Wednesday, February 16, 2011

Government plans “Community Right to Privatise”

The government’s Localism Bill includes a new policy called “Community Right to Challenge”.

Under this proposal, charities, parish councils and local authority workers will get the power to submit an Expression of Interest to run services which are currently delivered by local councils. The idea is that this will allow people who have good ideas about how to run services better or at a lower cost to be able to do so.

Now you might think that, as the stated aim of this policy is to increase the number of services run by voluntary and community groups, that the way it would work is that the council would either accept the expression of interest, in which case they transfer the service to the relevant charity or co-operative, or they would reject it.

Here’s what is actually planned:

“If an Expression of Interest is accepted, the relevant authority must carry out a procurement exercise relating to the provision of that service. This should be appropriate to the nature and value of the contract. So where the contract is for a service, or it is of a value to which the Public Contracts Regulations 2006 apply, the authority must follow the procedures for advertising, tendering and awarding contracts set out in those regulations. Where the service is of a nature or value that the Public Contracts Regulations 2006 do not apply (i.e. where it is listed in the regulations as being exempt, or is below the threshold of £156,000) then the authority will need to decide what sort of exercise to run – just as it will already do when contracting out a service. Other organisations may bid in the procurement exercise that follows a successful challenge relating to the provision of the service – these could include other relevant bodies, or private sector organisations.” [my emphasis - DP]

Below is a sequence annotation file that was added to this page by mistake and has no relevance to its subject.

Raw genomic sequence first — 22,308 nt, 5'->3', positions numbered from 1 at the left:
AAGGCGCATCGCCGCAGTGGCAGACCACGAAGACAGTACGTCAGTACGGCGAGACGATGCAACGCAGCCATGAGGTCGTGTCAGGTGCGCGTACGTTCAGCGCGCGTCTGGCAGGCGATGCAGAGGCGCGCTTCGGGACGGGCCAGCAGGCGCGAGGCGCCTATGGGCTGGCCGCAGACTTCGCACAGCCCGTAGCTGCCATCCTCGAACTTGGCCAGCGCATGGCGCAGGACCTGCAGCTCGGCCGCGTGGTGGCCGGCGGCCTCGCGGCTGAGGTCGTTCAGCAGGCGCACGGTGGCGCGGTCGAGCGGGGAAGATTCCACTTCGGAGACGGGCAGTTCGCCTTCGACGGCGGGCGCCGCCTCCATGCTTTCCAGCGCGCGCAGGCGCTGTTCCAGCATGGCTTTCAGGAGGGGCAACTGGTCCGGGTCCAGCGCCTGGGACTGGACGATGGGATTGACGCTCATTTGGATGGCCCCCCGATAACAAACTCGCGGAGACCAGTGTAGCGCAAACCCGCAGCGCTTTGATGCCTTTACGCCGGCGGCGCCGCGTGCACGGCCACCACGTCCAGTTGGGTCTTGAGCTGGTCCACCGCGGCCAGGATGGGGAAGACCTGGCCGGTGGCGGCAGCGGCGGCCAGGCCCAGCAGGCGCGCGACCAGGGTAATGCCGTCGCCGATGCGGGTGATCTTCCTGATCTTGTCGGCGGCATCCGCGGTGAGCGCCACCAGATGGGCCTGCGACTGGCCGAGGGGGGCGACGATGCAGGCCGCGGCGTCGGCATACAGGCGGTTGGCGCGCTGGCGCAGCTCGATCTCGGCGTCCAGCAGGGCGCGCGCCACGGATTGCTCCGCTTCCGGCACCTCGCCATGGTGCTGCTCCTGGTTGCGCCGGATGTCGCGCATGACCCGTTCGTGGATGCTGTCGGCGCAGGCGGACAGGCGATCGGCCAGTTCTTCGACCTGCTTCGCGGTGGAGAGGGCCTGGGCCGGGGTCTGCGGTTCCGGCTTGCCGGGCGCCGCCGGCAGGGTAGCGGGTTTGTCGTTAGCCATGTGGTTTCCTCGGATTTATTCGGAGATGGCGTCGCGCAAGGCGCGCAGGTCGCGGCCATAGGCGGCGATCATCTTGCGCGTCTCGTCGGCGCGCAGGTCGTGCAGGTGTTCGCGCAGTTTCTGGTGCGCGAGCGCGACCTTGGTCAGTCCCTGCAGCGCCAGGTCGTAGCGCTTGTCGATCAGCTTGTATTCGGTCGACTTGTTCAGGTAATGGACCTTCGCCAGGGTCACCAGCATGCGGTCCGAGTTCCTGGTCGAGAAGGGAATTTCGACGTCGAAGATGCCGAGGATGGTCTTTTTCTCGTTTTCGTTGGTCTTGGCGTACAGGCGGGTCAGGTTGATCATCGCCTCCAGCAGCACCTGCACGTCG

So the government says that the aim is to transfer services to local community and voluntary groups. But once these groups have gone to the time and expense of developing expressions of interest, they then get to compete against private sector companies in a procurement exercise. I wonder who will really benefit from this?

One thing which we know, and the government admits, is that small, innovative community groups are at a disadvantage when competing in procurement process against private companies and larger charities which are more distant from local communities.

If I worked for a private company which wanted to make serious money out of the Localism Bill, I'd already be preparing to make use of this legislation by working out how to get local authority workers or astroturf community groups to submit expressions of interest and open up contracts to bid for. Just as in the welfare to work field, more and more public money would end up going to a handful of private prime contractors, while small, innovative community groups lose their funding and have to cut or stop their work.

There's a very simple fix to this problem, if the aim is to encourage local community groups to have opportunities to run more services. Just amend the process so that only non-profit groups can take part in the procurement processes created by the Right to Challenge. But under the rhetoric of "more power for communities", the legislation as currently written is bad for users of public services - who can expect lower quality services and no protection if they fail, bad for community groups, and good for companies looking to make a profit out of public services.

2 Comments:

At 6:45 pm , Blogger MatGB said...

"amend the process so that only non-profit groups can take part in the procurement processes created by the Right to Challenge"

It's my understanding that the Govt can't do this. EU law has very strict procurement procedures for anything not being done directly, and therefore you can't exclude people.

How you'd go about changing that I have no clue--afraid I can't cite legislation or treaty, it's just one of those Things Wot I Know.

 
At 6:55 pm , Blogger richard.blogger said...

... and the whole social enterprise agenda is really just a sham. They are private companies and can merge and be taken over. If the government gives a contract to a social enterprise it does not mean that it will always be not-for-profit. For-profit companies can set up a not-for-profit arm as a social enterprise.

And also bear in mind that half (yes, HALF) of all hospitals in the US are nonprofit (what would be called a social enterprise here, Lansley's preferred option for NHS hospitals). In general the US nonprofit hospitals more expensive than the for-profit hospitals and they pay their executives more.

We are sleepwalking towards a terrible situation with public services while Ed Miliband flounders aimlessly.

 

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